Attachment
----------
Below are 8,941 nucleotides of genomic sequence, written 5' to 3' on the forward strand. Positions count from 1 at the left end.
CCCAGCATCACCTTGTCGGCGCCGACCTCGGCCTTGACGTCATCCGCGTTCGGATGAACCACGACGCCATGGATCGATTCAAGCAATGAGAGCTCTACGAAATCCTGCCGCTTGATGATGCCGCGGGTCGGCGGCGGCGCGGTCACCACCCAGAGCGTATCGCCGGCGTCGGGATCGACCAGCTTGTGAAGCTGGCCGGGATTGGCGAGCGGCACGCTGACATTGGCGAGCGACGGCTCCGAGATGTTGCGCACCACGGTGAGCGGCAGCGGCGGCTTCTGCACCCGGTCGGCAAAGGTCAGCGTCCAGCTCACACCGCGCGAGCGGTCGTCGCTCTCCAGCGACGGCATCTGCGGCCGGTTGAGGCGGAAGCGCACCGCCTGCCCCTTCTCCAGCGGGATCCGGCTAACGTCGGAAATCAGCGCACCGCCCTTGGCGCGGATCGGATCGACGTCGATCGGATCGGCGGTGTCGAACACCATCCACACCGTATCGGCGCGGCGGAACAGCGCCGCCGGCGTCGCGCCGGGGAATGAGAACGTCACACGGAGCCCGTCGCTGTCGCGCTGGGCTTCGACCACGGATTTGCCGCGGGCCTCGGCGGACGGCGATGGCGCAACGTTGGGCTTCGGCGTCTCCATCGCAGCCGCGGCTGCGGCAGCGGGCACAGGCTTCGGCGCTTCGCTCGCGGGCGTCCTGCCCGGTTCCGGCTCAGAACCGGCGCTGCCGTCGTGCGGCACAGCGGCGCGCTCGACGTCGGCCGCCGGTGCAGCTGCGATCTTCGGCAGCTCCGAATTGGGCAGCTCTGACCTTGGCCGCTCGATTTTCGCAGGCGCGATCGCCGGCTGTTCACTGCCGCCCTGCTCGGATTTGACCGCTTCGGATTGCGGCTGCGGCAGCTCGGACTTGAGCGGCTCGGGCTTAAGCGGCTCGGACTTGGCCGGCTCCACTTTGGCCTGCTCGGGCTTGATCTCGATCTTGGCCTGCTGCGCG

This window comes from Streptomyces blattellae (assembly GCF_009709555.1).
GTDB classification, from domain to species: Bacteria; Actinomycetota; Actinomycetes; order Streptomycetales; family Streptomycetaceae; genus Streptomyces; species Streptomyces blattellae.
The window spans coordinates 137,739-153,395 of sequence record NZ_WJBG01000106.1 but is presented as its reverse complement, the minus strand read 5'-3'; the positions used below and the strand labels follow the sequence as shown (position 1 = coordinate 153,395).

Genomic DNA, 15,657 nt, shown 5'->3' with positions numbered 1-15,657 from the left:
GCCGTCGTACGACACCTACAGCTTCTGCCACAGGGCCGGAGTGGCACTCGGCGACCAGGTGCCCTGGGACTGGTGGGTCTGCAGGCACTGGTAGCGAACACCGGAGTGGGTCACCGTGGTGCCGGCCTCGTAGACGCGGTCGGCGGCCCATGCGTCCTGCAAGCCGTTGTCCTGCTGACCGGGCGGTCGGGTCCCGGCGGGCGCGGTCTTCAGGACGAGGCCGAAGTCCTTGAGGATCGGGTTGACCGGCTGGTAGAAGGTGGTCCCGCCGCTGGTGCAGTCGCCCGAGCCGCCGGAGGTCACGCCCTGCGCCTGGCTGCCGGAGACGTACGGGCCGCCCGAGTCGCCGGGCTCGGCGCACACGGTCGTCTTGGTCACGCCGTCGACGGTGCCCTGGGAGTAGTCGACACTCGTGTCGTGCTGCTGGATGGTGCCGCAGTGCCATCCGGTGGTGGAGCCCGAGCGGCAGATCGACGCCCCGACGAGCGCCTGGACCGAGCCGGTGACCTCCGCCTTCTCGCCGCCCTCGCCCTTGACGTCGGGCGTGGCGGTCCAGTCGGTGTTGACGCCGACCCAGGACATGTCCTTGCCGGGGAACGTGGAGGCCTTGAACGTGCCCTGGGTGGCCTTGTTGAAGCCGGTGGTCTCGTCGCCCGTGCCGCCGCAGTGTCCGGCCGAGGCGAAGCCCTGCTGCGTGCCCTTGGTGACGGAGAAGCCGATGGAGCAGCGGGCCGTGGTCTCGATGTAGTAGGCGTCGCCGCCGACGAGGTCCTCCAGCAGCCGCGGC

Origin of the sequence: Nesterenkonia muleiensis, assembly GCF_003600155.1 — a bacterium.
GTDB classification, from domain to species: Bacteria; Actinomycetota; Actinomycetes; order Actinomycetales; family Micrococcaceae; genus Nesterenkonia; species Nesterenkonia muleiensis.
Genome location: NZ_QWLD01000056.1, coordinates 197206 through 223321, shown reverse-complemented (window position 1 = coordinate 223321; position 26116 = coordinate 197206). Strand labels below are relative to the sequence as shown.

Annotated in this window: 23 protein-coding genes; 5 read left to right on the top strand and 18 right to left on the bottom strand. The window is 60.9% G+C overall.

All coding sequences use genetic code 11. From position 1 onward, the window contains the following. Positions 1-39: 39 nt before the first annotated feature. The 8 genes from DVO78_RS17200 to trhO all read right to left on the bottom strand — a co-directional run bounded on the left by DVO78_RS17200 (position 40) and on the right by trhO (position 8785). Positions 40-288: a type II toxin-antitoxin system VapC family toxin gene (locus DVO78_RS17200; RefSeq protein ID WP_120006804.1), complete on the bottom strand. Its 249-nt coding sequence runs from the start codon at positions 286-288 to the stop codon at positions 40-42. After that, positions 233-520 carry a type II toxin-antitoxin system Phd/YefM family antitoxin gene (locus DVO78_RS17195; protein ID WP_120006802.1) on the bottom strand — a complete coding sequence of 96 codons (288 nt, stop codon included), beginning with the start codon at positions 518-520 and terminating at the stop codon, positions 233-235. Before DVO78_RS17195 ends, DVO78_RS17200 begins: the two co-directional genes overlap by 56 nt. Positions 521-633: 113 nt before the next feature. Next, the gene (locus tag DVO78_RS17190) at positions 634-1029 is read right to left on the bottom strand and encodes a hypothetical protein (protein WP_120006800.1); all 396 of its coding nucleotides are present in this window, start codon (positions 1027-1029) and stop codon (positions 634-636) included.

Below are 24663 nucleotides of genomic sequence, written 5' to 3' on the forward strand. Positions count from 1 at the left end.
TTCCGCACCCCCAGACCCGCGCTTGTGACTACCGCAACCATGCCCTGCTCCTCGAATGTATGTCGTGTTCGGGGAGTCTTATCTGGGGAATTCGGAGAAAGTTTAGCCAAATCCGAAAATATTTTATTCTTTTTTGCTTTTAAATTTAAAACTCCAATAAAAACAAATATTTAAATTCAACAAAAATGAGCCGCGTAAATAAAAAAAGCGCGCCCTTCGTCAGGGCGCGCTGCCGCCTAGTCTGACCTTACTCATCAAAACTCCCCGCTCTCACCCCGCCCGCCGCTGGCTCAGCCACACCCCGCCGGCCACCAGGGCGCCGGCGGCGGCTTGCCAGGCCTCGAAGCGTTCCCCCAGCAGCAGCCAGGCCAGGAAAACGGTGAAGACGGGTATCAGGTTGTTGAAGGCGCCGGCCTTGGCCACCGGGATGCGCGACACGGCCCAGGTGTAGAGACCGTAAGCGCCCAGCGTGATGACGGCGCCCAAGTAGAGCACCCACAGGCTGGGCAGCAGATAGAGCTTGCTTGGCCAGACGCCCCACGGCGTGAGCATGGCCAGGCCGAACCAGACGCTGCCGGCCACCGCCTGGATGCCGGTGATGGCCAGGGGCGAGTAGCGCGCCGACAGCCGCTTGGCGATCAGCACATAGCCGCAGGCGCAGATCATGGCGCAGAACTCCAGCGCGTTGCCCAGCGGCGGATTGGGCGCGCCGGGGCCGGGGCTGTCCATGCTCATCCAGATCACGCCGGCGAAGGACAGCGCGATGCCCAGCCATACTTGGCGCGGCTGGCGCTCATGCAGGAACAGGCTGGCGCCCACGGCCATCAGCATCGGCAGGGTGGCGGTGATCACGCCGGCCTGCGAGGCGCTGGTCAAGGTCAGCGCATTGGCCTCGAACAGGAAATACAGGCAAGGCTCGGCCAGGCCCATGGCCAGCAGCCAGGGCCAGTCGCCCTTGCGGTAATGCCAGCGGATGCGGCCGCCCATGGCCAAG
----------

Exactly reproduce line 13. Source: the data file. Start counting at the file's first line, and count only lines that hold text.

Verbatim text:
Below are 24663 nucleotides of genomic sequence, written 5' to 3' on the forward strand. Positions count from 1 at the left end.